Difference between revisions of "I-Search"
|Line 216:||Line 216:|
| I. Create personal universe web
| I. Create personal universe web
| A. Choose interest area to explore
| B. Create interest topic web
| II. Solicit questions and suggestions about interest areas from family and peers
| II. Solicit questions and suggestions about interest areas from family and peers
| A. Participate in accordion strategy
| B. Share results
| III. Create pre-notetaking sheet with three columns
| III. Create pre-notetaking sheet with three columns
Revision as of 20:52, 22 April 2007
Ahram Choi, Stuti Garg, and Margaret Kilroy
The University of Georgia
Ms. Johnson has decided to include I-Search papers in a unit on ecosystems. She has worked with the school media specialist to determine what materials are available for this study within the school setting, the local community, and on the Internet. She introduces the concept of the I-Search to her students and has them select a topic they would like to explore. They may choose any topic related to ecosystems. Joey is a student in Ms. Johnson’s class. To help Joey and his classmates get started, Ms. Johnson has the students begin their learning logs with an interest web showing what they know about ecosystems. Joey’s web is shown below. While the students work on their webs, the teacher proposes that they consider their last trip to the mountains or the beach. After making their webs using Inspiration, the students share their ideas and choose a topic from their web. After getting feedback from his teacher and peers and reflecting on his choices, Joey decides to do his I-Search on blue crabs because he has so much fun catching them and he thinks they taste good.
Ms. Johnson helps Joey and his classmates develop possible research questions using the accordion exercise in which each student writes a question about the chosen topic on a separate fold of the paper. When the students get this sheet, they write a question that they would like to answer about the given topic, which is written at the top of the page. Joey is considering doing his search about blue crabs. From this exercise, he can get ideas from his peers for questions he could ask about blue crabs.
How do you catch blue crabs?
What do blue crabs look like?
How do you tell if a blue crab is a male or a female?
Are blue crabs easy to catch?
How do you cook blue crabs?
Are blue crabs dangerous?
In the next class, Ms. Johnson instructs the class to complete a pre-notetaking sheet based on the KWL format. The KWL chart format (see Figure 3) which was created by Ogle (1986), has three columns: K (know), W (want to know), and L (learned). Students put their prior knowledge in the left column. Some of the peer questions received in the accordion activity (see Figure 2) can be placed either in the middle column or in the left column. The right column is the place for research questions. Based on the questions from the accordion exercise and his reflections, Joey fills in the three columns. He chooses ‘Why aren’t there as many blue crabs now as there were when my mother was my age?” as his I-Search question.
What I know
What I don’t know What I want to know
- Blue crabs taste good.
- Blue crabs are blue.
- You can catch blue crabs with chicken necks and a net.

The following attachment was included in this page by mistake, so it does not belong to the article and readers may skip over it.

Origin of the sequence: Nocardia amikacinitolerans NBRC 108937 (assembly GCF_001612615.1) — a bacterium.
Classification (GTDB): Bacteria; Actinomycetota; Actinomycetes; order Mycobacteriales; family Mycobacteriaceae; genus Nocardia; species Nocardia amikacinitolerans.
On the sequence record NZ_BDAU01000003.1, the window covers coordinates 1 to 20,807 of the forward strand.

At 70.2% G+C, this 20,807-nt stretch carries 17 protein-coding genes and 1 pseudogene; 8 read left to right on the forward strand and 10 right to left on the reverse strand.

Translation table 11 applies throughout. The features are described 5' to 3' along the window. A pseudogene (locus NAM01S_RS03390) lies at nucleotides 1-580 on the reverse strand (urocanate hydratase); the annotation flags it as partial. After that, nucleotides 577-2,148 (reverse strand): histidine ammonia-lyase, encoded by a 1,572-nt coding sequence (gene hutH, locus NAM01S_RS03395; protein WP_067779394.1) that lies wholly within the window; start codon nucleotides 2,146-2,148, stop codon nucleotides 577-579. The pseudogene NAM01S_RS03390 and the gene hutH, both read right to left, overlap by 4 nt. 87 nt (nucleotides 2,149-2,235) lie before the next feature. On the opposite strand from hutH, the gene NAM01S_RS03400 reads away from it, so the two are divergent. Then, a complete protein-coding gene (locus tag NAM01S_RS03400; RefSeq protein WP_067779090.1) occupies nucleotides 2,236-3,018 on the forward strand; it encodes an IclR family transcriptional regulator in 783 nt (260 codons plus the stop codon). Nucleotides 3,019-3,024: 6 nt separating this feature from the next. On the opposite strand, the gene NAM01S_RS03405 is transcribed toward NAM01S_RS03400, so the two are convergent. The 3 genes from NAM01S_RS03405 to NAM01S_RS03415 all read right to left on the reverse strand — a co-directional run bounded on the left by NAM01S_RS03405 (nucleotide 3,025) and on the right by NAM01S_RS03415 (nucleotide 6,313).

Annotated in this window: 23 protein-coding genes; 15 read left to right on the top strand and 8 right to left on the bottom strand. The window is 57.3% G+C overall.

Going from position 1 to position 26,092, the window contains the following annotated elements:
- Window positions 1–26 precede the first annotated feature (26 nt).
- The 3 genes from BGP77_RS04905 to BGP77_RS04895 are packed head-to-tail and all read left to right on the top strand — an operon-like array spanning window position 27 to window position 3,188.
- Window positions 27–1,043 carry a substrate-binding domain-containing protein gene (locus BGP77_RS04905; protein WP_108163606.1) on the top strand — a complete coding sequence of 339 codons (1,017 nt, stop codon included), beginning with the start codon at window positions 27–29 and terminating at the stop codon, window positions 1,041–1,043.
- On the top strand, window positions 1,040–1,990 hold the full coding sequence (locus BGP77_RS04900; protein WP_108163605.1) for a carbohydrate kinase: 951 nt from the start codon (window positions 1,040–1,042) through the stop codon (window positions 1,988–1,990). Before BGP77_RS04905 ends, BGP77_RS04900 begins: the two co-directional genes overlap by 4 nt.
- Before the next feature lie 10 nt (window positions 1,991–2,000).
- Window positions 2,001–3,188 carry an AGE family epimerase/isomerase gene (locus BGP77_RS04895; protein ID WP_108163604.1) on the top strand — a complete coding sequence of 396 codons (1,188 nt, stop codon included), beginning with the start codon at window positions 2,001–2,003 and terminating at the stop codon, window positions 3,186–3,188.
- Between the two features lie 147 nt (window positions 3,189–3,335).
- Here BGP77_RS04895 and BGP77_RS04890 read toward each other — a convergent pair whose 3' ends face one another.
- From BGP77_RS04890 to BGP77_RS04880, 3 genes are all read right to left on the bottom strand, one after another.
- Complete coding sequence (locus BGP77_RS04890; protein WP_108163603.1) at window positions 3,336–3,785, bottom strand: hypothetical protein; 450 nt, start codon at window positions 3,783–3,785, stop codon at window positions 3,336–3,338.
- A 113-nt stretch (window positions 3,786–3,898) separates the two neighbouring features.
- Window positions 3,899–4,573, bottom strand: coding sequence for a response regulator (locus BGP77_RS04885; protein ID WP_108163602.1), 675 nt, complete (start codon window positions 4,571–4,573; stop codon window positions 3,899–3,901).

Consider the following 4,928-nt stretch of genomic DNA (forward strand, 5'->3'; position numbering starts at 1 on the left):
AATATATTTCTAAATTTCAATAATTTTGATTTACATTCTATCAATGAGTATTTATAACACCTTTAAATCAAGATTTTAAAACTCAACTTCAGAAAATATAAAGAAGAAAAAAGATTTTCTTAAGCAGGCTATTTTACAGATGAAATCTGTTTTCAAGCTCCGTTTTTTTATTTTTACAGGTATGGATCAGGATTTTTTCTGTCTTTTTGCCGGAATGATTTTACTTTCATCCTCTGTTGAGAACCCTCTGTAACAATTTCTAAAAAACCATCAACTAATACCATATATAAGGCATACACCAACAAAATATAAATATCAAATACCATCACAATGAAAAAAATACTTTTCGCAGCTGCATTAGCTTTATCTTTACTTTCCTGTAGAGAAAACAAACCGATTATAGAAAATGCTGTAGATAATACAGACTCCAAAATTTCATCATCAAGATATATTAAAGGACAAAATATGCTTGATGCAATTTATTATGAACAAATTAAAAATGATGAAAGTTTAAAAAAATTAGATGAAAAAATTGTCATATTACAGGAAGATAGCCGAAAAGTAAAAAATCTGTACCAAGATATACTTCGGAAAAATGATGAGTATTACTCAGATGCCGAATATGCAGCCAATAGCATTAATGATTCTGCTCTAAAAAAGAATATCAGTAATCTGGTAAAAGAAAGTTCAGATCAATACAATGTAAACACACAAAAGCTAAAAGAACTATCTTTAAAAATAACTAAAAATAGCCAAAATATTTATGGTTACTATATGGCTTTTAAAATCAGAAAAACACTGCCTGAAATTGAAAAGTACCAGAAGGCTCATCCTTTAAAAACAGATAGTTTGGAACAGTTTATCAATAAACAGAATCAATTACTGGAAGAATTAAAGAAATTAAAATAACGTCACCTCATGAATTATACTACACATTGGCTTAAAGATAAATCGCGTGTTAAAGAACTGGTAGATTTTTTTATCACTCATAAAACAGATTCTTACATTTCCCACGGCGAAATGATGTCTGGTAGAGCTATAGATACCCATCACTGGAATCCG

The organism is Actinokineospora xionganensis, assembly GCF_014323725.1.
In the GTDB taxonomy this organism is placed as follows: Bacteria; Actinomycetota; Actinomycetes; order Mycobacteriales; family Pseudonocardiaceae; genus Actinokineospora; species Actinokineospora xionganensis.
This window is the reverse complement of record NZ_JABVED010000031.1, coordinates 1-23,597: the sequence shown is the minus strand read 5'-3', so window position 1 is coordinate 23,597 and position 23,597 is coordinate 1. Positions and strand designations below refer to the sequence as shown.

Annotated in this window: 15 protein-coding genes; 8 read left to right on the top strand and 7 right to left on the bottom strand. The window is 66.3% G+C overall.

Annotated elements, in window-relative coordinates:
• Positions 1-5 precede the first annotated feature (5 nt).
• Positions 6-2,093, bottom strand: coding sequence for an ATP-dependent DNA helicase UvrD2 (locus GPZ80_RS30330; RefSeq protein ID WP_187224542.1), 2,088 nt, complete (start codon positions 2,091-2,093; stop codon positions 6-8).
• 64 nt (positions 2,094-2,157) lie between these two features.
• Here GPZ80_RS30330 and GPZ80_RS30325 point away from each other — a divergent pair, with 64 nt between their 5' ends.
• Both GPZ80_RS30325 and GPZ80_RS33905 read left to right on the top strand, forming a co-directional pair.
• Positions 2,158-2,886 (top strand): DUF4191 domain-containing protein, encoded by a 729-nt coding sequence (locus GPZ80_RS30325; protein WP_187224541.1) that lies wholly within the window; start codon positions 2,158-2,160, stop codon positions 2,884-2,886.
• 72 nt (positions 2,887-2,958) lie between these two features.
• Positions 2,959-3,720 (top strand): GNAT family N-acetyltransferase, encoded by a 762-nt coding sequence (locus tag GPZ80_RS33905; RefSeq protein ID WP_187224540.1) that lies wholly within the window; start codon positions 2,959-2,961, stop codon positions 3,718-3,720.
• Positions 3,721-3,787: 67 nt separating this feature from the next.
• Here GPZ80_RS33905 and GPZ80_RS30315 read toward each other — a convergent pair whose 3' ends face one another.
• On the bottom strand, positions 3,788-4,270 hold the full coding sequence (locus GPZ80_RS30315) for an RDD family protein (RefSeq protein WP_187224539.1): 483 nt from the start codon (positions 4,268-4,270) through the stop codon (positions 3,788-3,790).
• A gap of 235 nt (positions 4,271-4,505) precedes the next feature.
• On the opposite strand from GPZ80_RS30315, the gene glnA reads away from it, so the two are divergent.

- My mom says you used to be able to catch crabs easier when she was young.
* How do you tell if a blue crab is a male or a female?
- How do you cook blue crabs?
* How do you cook blue crabs?
- Why aren’t there as many blue crabs now as there used to be?
Now the students have their own search questions and can begin to find the answers to the questions. Students are familiar with searching for information on the Web, and they frequently go to the school media center to obtain information. The teacher invites Ms. Becker, who is a media specialist, to brief the students about how to find information and the types of media that are available for them to use. Although Joey likes to catch blue crabs, he doesn’t have much knowledge about the blue crab’s place in the ecosystem. Ms. Johnson advises Joey to scan books and magazines about blue crabs to broaden his knowledge. She also gives him questions to think about, such as “What does the reduced number of blue crabs indicate?” and “How is the crab population related to the ecosystem?” Ms. Becker helps him to find the books and magazines. After reading the available references, he generates several more detailed sub-questions about the blue crab. During the class, one of his friends mentions gaining valuable information from an interview and Joey decides to interview a local crabber. Joey uses the double entry draft template (see Figure 4) to record information during an interview with a local crabber. Double entry draft is a tool which students can use while they are gathering information. In the left column, the students keep a record of the information they find then write reflective thoughts related to the information in the right column.
SAMPLE RESOURCE: LOCAL CRABBER
1. Crab populations are decreasing.
2. People are keeping females with eggs and not letting them go.
4. (not applicable)
5. What to blue crab eggs look like?
6. Females with eggs have an orange “sponge” attached to the shell.
7. Fewer people should be allowed to catch crabs.
8. Many things affect the crab population.
9. Female crabs with eggs should be let go when they are caught.
10. I need to know more about how water temperatures affect blue crabs.
1. If the population gets too small, there won’t be any crabs left.
2. People are killing the baby crabs before they are born.
3. all of the blue crabs that live in a place
4. (not applicable)
5. Maybe people don’t know the crabs have eggs.
6. I’ve caught crabs like that. I thought they were sick.
7. Maybe there should be fewer crabbers but people should be able to catch crabs for dinner.
8. Crabs are being hurt by higher temperatures.